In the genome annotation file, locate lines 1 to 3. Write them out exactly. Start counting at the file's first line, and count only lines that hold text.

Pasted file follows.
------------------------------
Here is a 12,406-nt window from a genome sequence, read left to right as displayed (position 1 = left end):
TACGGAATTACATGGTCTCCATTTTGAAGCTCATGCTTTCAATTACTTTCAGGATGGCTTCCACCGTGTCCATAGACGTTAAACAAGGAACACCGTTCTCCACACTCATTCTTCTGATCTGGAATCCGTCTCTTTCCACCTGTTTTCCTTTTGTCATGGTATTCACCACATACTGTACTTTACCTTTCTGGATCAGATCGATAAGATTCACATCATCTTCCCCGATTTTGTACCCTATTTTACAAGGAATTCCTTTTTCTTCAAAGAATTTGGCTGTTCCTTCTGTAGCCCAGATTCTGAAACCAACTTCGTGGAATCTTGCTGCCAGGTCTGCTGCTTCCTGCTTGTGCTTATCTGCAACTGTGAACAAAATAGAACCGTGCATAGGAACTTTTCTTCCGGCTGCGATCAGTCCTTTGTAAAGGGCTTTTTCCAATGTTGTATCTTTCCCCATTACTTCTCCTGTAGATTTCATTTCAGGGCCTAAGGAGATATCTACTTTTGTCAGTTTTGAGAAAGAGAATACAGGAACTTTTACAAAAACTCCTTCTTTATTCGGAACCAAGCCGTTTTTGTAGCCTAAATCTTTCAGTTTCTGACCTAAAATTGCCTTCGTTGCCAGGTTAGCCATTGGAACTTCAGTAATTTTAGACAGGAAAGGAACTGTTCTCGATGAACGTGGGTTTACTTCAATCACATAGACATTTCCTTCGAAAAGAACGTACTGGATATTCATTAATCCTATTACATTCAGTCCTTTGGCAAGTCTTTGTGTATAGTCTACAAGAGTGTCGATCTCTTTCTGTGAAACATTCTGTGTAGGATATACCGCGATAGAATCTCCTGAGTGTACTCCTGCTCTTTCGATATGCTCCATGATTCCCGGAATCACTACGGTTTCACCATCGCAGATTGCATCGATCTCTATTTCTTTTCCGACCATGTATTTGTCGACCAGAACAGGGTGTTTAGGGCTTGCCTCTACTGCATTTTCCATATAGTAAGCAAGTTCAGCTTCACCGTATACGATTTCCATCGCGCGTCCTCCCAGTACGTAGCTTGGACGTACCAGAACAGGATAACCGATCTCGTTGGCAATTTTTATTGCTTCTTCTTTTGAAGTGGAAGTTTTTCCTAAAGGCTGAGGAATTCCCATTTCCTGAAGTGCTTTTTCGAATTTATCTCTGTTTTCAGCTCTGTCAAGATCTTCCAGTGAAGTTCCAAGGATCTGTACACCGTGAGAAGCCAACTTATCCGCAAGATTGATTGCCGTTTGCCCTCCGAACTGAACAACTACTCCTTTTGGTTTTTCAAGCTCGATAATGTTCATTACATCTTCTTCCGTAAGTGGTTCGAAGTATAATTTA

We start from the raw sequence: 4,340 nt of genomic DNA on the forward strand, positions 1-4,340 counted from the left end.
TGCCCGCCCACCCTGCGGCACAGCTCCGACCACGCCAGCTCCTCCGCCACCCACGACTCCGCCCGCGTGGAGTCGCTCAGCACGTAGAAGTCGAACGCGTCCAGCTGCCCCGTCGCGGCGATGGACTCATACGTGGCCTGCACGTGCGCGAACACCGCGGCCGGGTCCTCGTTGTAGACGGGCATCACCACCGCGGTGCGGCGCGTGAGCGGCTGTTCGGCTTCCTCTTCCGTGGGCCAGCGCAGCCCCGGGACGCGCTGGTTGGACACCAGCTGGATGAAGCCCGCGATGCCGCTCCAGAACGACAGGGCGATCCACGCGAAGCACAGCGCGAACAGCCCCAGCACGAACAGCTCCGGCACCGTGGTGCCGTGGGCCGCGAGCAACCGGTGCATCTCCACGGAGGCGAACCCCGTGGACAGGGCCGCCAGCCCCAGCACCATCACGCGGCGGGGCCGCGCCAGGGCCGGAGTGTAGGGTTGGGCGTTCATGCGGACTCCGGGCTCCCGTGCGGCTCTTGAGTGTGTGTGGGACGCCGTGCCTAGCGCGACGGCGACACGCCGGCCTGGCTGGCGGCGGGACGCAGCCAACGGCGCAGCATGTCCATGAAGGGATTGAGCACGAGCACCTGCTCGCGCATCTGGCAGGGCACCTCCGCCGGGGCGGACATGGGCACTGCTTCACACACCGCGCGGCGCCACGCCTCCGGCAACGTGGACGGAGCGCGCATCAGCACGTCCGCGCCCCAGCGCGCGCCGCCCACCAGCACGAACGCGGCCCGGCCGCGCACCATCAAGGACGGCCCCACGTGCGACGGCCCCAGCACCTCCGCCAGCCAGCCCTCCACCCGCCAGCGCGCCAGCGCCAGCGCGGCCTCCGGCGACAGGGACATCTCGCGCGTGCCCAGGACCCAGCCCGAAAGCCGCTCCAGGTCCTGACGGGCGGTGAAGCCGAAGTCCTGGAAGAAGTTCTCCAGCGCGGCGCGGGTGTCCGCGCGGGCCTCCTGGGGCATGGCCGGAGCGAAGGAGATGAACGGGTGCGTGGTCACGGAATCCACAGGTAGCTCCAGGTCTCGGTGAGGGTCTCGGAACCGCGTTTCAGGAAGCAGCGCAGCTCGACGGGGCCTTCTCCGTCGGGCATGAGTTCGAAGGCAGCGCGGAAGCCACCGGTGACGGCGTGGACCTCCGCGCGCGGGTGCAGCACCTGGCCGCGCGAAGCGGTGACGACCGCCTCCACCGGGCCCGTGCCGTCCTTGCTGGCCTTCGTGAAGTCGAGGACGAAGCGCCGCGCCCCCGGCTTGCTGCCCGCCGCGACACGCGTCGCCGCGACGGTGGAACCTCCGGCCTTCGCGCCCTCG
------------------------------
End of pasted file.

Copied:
Here is a 12,406-nt window from a genome sequence, read left to right as displayed (position 1 = left end):
TACGGAATTACATGGTCTCCATTTTGAAGCTCATGCTTTCAATTACTTTCAGGATGGCTTCCACCGTGTCCATAGACGTTAAACAAGGAACACCGTTCTCCACACTCATTCTTCTGATCTGGAATCCGTCTCTTTCCACCTGTTTTCCTTTTGTCATGGTATTCACCACATACTGTACTTTACCTTTCTGGATCAGATCGATAAGATTCACATCATCTTCCCCGATTTTGTACCCTATTTTACAAGGAATTCCTTTTTCTTCAAAGAATTTGGCTGTTCCTTCTGTAGCCCAGATTCTGAAACCAACTTCGTGGAATCTTGCTGCCAGGTCTGCTGCTTCCTGCTTGTGCTTATCTGCAACTGTGAACAAAATAGAACCGTGCATAGGAACTTTTCTTCCGGCTGCGATCAGTCCTTTGTAAAGGGCTTTTTCCAATGTTGTATCTTTCCCCATTACTTCTCCTGTAGATTTCATTTCAGGGCCTAAGGAGATATCTACTTTTGTCAGTTTTGAGAAAGAGAATACAGGAACTTTTACAAAAACTCCTTCTTTATTCGGAACCAAGCCGTTTTTGTAGCCTAAATCTTTCAGTTTCTGACCTAAAATTGCCTTCGTTGCCAGGTTAGCCATTGGAACTTCAGTAATTTTAGACAGGAAAGGAACTGTTCTCGATGAACGTGGGTTTACTTCAATCACATAGACATTTCCTTCGAAAAGAACGTACTGGATATTCATTAATCCTATTACATTCAGTCCTTTGGCAAGTCTTTGTGTATAGTCTACAAGAGTGTCGATCTCTTTCTGTGAAACATTCTGTGTAGGATATACCGCGATAGAATCTCCTGAGTGTACTCCTGCTCTTTCGATATGCTCCATGATTCCCGGAATCACTACGGTTTCACCATCGCAGATTGCATCGATCTCTATTTCTTTTCCGACCATGTATTTGTCGACCAGAACAGGGTGTTTAGGGCTTGCCTCTACTGCATTTTCCATATAGTAAGCAAGTTCAGCTTCACCGTATACGATTTCCATCGCGCGTCCTCCCAGTACGTAGCTTGGACGTACCAGAACAGGATAACCGATCTCGTTGGCAATTTTTATTGCTTCTTCTTTTGAAGTGGAAGTTTTTCCTAAAGGCTGAGGAATTCCCATTTCCTGAAGTGCTTTTTCGAATTTATCTCTGTTTTCAGCTCTGTCAAGATCTTCCAGTGAAGTTCCAAGGATCTGTACACCGTGAGAAGCCAACTTATCCGCAAGATTGATTGCCGTTTGCCCTCCGAACTGAACAACTACTCCTTTTGGTTTTTCAAGCTCGATAATGTTCATTACATCTTCTTCCGTAAGTGGTTCGAAGTATAATTTA

We start from the raw sequence: 4,340 nt of genomic DNA on the forward strand, positions 1-4,340 counted from the left end.